Formula for Evaluating Square Routes?

Is there a formula for finding the square route of a number without a calculator? If so, what is it, and please explain how to work it.

3 Answers

  • Anonymous
    1 decade ago
    Best Answer

    There is no formula but there are several ways to do it. Perhaps you know the one taught in high school. I will give you another. I will demonstrate it with a number N = 93

    First take a number that might be close to the actual root. I take a = 9 since 9 * 9 < 93 < 10 * 10. But you can take anything from 1 to 92. Naturally taking a number closer to the real root will give you much quicker results. a = 10 is also a good choice.

    Now calculate b = (a + N/a)/2 = (9 + 93/9)/2 = 9.67...

    Now similarly calculate c = (b + N/b)/2 = (9.67 + 93/9.67)/2 = 9.64...

    A third step will give you d = (c + N/c) = (9.64 + 93/9.64)/2 = 9.6436....

    The actual root of 93 is approx 9.6437 and yet with just two steps we have got an answer that is correct to 2 decimal places, and an answer correct to 3 decimal places with 3 steps.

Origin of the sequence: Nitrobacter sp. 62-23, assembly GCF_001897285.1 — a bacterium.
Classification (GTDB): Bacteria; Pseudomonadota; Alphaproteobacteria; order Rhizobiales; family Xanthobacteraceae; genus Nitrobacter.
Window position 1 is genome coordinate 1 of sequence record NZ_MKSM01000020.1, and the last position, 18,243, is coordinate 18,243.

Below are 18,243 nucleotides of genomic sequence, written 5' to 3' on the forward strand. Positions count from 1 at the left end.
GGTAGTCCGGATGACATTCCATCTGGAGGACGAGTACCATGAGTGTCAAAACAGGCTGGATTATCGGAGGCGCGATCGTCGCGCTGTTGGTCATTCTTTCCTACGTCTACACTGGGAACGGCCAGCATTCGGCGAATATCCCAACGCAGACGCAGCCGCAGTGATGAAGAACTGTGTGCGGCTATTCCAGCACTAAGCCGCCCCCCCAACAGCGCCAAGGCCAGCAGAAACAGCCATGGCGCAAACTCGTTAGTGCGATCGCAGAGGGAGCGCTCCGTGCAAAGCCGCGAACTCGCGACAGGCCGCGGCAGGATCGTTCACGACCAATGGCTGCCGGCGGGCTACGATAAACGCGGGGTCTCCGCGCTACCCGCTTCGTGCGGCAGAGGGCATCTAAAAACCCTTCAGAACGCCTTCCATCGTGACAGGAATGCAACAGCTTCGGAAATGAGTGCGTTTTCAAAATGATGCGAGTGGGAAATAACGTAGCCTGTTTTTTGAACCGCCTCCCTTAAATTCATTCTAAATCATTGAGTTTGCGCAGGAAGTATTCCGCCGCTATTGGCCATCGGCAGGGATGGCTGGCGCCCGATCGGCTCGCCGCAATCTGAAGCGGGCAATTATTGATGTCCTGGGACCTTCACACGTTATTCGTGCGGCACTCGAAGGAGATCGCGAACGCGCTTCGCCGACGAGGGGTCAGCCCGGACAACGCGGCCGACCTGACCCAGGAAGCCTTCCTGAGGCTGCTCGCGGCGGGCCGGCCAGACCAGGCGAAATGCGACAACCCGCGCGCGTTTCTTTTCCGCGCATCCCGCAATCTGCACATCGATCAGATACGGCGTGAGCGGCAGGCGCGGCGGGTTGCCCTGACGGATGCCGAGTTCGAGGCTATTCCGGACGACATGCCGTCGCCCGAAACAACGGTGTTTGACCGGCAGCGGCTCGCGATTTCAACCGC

The advantage of this method is that YOU decide how many decimal places you want and how many times you want to carry out the steps. As long as the initial number a is properly chosen, you wont be far off from the real root.

    If you practice a little, you can get very good and very fast at it. Hope this helps.

  • Anonymous
    4 years ago

    1) 4*(square Root of 5) 2)a) b) c) You mistyped the function of g(x) 3)a)3p to the 7q root b) Mistype In parenthesis?, and the sign for multiply is * c)Again were are Parenthesis, if none, then 3q^4 d)r^5 3)part2? a)(x+4)(x+3) b)(7x-4)(7x+4) 4) I'm way to lazy to plug and chug at the quadratic equations. You need to learn this stuff, This is the basics from which nearly everything i do is formed from. Try to figure them out and see if you get the same answers. If you get to algebra II with out fully understanding this stuff. then your in for a long ride.

  • 1 decade ago

    find the two nearest perfect squares and estimate in the middle

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